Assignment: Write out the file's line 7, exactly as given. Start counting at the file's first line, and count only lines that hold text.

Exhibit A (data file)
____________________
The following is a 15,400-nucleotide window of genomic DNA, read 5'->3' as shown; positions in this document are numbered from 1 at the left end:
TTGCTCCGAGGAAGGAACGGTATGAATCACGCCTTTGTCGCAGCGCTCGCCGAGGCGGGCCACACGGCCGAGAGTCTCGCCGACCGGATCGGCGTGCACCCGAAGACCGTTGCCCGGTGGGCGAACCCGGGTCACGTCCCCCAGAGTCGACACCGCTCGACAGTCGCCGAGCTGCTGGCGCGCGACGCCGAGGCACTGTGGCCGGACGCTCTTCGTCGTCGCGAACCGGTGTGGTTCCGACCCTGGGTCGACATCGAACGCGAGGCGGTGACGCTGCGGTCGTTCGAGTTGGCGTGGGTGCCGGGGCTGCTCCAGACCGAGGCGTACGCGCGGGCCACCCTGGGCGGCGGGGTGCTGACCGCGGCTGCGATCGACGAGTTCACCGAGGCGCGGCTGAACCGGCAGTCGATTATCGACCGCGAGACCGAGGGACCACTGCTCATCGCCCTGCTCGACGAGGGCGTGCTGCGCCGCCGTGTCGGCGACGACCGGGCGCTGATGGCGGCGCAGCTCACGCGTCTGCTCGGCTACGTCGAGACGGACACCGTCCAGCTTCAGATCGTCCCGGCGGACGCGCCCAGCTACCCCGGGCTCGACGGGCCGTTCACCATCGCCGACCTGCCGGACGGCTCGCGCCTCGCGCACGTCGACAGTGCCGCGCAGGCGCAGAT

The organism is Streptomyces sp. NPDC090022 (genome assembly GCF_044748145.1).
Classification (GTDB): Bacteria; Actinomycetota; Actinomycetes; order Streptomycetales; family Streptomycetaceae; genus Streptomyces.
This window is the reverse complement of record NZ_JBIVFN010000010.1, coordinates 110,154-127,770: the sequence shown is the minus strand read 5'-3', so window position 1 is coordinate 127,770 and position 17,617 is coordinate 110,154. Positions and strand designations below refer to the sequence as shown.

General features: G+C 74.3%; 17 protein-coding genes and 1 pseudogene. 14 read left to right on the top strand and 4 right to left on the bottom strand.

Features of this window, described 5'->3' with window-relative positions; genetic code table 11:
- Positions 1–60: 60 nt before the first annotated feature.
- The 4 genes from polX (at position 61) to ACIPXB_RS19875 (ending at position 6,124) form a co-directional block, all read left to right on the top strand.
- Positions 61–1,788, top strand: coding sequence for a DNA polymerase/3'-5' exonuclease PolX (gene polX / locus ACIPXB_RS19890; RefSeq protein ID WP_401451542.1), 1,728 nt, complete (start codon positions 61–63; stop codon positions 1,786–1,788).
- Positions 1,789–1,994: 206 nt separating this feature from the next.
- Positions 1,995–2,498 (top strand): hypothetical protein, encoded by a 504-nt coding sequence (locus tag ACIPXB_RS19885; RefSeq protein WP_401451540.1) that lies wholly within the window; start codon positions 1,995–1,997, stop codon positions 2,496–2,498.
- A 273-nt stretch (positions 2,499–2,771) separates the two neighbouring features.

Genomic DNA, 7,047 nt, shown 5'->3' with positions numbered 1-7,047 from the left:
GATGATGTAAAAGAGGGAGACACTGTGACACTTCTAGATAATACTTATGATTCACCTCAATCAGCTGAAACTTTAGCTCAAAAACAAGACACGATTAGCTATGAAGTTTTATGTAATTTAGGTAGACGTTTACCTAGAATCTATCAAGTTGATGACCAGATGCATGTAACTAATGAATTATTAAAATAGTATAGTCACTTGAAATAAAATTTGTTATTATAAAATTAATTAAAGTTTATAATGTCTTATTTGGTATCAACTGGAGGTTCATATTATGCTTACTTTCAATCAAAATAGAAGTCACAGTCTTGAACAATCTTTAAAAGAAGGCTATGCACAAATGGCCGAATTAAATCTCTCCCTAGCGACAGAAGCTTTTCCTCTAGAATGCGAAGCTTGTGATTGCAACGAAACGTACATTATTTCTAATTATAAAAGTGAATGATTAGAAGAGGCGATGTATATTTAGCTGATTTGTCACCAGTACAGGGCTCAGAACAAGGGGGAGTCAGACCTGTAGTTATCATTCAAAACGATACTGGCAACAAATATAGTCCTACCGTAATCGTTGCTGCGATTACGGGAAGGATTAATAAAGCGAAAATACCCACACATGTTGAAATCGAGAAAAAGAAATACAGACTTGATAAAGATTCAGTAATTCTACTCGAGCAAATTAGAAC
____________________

Features of this window, described 5'->3' with window-relative positions; genetic code table 11: